From the Publisher: Thanks for the Help
While we want to help the helpless during this season of Thanksgiving, solutions are often daunting.
It’s time again for turkey, stuffing, gravy, after-the-big-meal naps, football, celebrating and gearing up for the shopping season. These good times stir up a lot of emotions, and whether one breaks bread alone or with friends or family, hopefully sympathy is among them.
We want to help the helpless. Thanksgiving is not necessarily a Christian holiday, but charity is a Christian virtue. Sharing is an essential element of this celebration, which some believe began as a peace offering between nations. Sympathy should beget charity, but solutions are often daunting.
Paralysis can accompany this emotion. Social issues are often presented in generalities that can disconnect, but the specifics are more encouraging than many realize.
In fact, homelessness has been declining nationally, 15 percent overall from 2007, and there was even a hope in my previous Thanksgiving columns that it might disappear altogether – leaving inequality and “underemployment” issues remaining – but housing our most needy and giving them access to resources.
Unfortunately, homelessness is back up again, and although the increase is only .3 percent, it reveals a new trend that threatens to reverse the decline of the last decade.
Big cities are manufacturing a new homeless population. Yes, we are at pre-recession poverty levels, but the rising cost of living has eaten up the money. Hourly wages have been stagnant for 40 years. The median wage in 2018, according to the Pew Research Center, was estimated at $22.65, approximately the same figure as in 1974.
Meanwhile, housing costs in New York City and Los Angeles have skyrocketed, and these cities have the highest poverty rates in the country, according to The Guardian. Housing stock in general hasn’t kept up. The same article estimates California needs 180,000 new units annually to keep up with growth but over the last decade has built less than 80,000, largely due to long review periods and local opposition.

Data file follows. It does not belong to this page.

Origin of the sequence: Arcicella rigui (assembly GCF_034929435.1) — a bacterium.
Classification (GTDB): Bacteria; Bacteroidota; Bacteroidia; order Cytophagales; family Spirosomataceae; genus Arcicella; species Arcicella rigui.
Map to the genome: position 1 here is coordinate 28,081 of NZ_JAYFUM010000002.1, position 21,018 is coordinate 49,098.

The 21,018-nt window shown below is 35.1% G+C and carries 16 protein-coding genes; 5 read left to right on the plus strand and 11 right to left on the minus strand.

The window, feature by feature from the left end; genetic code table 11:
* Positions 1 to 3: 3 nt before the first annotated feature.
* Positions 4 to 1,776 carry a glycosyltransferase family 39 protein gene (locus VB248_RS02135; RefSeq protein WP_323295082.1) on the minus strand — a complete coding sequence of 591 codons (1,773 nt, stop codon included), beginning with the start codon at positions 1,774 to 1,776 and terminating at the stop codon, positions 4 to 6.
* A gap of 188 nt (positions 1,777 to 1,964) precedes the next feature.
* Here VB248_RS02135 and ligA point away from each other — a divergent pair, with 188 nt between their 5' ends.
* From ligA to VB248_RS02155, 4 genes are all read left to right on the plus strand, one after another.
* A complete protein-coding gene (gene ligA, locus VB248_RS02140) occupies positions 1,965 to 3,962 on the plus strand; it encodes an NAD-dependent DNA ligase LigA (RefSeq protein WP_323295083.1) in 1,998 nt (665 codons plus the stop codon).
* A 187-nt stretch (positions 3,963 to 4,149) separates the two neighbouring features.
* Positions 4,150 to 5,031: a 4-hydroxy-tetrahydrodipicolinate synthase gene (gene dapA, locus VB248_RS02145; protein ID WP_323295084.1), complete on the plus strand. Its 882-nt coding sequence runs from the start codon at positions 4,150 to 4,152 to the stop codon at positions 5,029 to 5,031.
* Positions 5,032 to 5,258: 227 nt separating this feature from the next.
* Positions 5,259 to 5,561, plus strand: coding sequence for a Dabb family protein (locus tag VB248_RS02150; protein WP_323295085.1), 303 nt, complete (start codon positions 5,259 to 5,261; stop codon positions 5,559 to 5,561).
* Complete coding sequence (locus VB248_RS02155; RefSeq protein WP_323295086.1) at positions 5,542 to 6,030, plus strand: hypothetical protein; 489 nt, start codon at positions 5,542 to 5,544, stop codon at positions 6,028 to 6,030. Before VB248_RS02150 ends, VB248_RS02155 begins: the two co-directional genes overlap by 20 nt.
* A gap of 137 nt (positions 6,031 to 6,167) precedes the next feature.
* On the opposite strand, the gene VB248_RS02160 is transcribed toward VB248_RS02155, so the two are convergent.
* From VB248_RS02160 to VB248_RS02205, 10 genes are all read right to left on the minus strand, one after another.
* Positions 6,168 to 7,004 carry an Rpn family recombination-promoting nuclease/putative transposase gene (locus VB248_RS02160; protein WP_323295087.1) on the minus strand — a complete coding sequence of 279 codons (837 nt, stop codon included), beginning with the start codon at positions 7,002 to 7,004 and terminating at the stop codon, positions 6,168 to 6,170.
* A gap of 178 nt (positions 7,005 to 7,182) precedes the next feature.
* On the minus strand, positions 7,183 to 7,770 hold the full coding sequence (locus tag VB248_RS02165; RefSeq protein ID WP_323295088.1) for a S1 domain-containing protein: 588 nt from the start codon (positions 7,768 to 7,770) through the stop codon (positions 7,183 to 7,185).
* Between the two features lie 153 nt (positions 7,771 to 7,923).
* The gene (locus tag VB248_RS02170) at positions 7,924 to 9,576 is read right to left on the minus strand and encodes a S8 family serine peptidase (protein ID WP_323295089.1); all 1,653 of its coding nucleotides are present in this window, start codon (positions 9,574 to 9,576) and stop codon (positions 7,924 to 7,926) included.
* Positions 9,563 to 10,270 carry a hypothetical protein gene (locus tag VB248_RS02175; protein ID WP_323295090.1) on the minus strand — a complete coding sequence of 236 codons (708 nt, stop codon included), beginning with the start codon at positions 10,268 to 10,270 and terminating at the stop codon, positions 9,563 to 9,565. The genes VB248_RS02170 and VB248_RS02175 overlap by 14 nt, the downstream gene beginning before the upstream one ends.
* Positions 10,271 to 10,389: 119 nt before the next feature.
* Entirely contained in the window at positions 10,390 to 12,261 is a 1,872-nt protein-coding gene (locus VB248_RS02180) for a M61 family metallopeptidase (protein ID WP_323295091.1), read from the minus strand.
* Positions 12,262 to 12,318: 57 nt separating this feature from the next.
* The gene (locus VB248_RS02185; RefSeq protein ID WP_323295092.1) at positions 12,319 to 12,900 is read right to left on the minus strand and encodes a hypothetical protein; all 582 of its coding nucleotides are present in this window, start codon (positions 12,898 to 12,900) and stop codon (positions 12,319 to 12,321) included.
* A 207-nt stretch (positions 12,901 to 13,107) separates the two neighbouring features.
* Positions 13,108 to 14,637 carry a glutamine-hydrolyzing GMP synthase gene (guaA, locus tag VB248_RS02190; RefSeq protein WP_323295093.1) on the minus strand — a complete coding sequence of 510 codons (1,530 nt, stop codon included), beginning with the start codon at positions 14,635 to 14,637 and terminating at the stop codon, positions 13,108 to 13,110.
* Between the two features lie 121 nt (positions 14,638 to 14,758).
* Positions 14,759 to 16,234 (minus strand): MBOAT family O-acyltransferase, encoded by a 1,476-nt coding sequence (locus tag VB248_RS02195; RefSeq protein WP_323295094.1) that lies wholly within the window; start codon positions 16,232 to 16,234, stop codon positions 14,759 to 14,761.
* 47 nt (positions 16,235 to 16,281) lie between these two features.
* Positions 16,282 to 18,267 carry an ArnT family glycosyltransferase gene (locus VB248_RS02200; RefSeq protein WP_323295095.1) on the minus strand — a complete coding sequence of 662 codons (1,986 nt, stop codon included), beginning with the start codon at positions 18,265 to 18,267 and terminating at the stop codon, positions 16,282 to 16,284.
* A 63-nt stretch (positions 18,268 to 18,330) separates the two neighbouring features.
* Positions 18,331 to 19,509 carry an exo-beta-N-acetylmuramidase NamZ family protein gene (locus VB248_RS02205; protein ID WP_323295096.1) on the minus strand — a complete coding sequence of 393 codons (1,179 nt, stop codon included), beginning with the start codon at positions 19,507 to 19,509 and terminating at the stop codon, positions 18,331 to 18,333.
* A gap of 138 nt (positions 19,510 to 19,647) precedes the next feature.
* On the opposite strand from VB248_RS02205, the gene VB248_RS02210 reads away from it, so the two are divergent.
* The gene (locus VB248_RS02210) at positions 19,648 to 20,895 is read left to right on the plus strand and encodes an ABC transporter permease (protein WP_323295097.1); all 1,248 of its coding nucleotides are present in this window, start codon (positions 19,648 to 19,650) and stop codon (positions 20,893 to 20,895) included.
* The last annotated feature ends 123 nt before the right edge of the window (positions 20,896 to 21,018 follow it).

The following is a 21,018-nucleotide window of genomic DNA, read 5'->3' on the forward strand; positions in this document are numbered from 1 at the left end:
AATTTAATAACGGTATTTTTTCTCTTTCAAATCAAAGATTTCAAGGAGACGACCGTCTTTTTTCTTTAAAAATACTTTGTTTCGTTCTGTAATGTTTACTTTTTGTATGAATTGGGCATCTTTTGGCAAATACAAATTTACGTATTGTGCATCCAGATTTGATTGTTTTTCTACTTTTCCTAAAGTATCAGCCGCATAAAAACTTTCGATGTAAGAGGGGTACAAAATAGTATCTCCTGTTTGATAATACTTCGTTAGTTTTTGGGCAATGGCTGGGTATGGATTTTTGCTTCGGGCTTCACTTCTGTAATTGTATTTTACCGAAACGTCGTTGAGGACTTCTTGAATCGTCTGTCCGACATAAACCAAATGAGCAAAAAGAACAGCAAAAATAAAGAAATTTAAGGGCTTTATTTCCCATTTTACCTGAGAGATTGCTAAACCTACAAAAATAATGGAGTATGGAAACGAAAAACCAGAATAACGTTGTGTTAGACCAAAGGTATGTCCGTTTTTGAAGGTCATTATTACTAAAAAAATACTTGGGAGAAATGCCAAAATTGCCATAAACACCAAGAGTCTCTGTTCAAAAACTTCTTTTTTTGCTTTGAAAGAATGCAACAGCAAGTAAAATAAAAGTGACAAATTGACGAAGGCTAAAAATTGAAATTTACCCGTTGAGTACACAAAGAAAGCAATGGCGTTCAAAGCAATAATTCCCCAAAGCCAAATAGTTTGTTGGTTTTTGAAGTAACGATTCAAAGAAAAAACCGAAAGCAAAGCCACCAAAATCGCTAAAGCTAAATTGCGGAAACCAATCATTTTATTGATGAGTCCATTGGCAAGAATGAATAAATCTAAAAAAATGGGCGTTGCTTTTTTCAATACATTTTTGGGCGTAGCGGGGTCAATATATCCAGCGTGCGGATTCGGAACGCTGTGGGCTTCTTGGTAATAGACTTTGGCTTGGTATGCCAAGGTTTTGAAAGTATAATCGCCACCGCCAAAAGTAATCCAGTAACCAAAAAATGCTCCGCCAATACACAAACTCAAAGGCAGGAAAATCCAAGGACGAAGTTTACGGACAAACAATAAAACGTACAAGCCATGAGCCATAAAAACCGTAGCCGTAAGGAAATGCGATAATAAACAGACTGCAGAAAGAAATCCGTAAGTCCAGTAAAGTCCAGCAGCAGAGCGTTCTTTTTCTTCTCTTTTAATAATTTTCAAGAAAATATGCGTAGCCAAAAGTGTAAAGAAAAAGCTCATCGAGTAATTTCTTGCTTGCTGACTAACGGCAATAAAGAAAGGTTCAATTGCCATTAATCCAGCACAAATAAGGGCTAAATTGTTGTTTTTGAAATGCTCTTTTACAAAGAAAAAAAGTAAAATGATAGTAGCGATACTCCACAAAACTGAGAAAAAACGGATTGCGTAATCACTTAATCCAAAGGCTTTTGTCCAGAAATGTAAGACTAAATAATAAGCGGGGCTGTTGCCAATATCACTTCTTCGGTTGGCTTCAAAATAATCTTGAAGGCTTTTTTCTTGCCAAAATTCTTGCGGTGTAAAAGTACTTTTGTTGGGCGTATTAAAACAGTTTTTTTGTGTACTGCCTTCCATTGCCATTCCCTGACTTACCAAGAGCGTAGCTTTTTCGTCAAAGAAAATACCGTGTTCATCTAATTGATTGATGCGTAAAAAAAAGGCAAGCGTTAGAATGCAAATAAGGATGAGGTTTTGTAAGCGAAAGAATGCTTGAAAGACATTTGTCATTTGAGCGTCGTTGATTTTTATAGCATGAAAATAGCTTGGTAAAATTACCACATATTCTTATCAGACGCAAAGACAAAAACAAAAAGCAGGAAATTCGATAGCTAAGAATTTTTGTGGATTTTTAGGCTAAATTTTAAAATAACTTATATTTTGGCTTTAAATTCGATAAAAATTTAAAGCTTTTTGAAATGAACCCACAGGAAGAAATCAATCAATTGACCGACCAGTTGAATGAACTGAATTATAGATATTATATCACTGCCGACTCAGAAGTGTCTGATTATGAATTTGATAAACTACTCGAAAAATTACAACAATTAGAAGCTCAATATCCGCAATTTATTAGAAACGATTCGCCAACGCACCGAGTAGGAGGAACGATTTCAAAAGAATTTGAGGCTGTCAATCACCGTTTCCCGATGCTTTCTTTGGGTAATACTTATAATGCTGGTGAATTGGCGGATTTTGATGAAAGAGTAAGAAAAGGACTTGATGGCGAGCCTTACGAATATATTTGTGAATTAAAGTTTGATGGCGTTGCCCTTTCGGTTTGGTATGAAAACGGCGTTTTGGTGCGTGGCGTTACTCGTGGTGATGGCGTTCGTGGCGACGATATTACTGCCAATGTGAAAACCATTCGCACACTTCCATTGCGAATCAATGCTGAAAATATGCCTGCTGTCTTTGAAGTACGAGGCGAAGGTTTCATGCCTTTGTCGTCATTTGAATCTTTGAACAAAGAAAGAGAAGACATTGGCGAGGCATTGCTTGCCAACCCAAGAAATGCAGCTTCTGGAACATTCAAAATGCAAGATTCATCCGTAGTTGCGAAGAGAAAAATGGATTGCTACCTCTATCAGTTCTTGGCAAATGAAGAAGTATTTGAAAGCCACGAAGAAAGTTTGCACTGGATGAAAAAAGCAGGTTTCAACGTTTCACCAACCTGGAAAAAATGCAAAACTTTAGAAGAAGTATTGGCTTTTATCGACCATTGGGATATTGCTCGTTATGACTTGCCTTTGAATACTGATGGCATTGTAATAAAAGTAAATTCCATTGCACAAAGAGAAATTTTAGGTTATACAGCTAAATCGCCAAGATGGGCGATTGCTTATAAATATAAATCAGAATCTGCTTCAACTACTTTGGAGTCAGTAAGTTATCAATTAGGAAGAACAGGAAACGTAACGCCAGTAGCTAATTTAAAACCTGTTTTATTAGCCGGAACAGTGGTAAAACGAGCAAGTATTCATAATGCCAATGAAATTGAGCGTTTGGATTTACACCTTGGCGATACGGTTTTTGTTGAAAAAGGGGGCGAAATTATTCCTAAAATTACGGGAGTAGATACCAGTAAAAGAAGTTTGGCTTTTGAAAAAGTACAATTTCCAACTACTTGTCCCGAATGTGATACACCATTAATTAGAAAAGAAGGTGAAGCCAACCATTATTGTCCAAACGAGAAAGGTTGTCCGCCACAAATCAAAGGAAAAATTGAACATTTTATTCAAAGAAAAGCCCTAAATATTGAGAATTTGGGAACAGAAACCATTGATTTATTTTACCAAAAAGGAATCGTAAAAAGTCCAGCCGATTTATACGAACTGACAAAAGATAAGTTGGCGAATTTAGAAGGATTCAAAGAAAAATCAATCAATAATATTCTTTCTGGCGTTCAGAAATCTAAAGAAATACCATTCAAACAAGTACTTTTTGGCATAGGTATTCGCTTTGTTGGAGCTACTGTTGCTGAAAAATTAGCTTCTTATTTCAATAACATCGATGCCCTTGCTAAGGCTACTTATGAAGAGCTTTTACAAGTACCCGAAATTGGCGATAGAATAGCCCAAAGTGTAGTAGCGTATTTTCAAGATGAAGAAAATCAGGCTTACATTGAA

Clearly more affordable housing is needed, but after federal funding for housing was slashed in the Reagan years (from $26 billion to $8 billion) resources remain elusive. The housing tax break for top earners included in the 2017 tax cuts amounts to twice the amount allocated in federal funding for affordable housing annually, which was further slashed by $6.2 billion in cuts in 2017, including the elimination of Community Development Block Grants.
Despite federal funding cuts and the national rise in homelessness, Atlanta has become a national leader in this issue. Homelessness in the city fell from 2017 to 2018 by 14 percent, and is down 29 percent from 2015. Mayor Keisha Lance Bottoms has established HomeFirst Atlanta, a $50-million partnership among the city, Invest Atlanta and United Way to create 550 units of permanent supportive housing.
These units will be part of larger developments contributing to 2,500 affordable housing units. Roughly $22 million raised will be invested in low-barrier shelters, enhanced street outreach, an eviction prevention and diversion project, and housing for homeless youth.
This is the second time the city has teamed with United Way. After a successful “Unsheltered No More” effort that housed 1,022 from 2012 to 2013, the city passed a $26-million bond in 2017, matched by $25 million from United Way, sponsored by City Councilman Julian Bond and shepherded by Jack Hardin, co-chair of United Way’s Regional Commission on Homelessness.
Atlanta has stepped up with additional resources for the homeless and underserved communities. The Atlanta Community Food Bank is one of the most successful food banks in the country, regionally distributing more than 60 million pounds of groceries a year. Other support includes Housing Opportunities Made for Everyone (HOME), a nonprofit partnering with the Department of Family and Children Services (DFCS) to direct Temporary Assistance for Needy Families funds to “rapid rehousing” in recognition of the link between housing security and child welfare. DFCS provided $500,000 matched with $600,000 Partners for HOME raised privately, and the effort housed 100 families in eight months, according to a report from Boston’s WBUR.
We can’t get complacent. Wallethub recently ranked Atlanta the 11th neediest city in the country, mostly because of its high homelessness rate. Augusta and Columbus are also included on its list, due primarily to other factors such as food insecurity. But we can celebrate these efforts to stabilize the underprivileged and bring our people together, and give thanks for our champions for the homeless.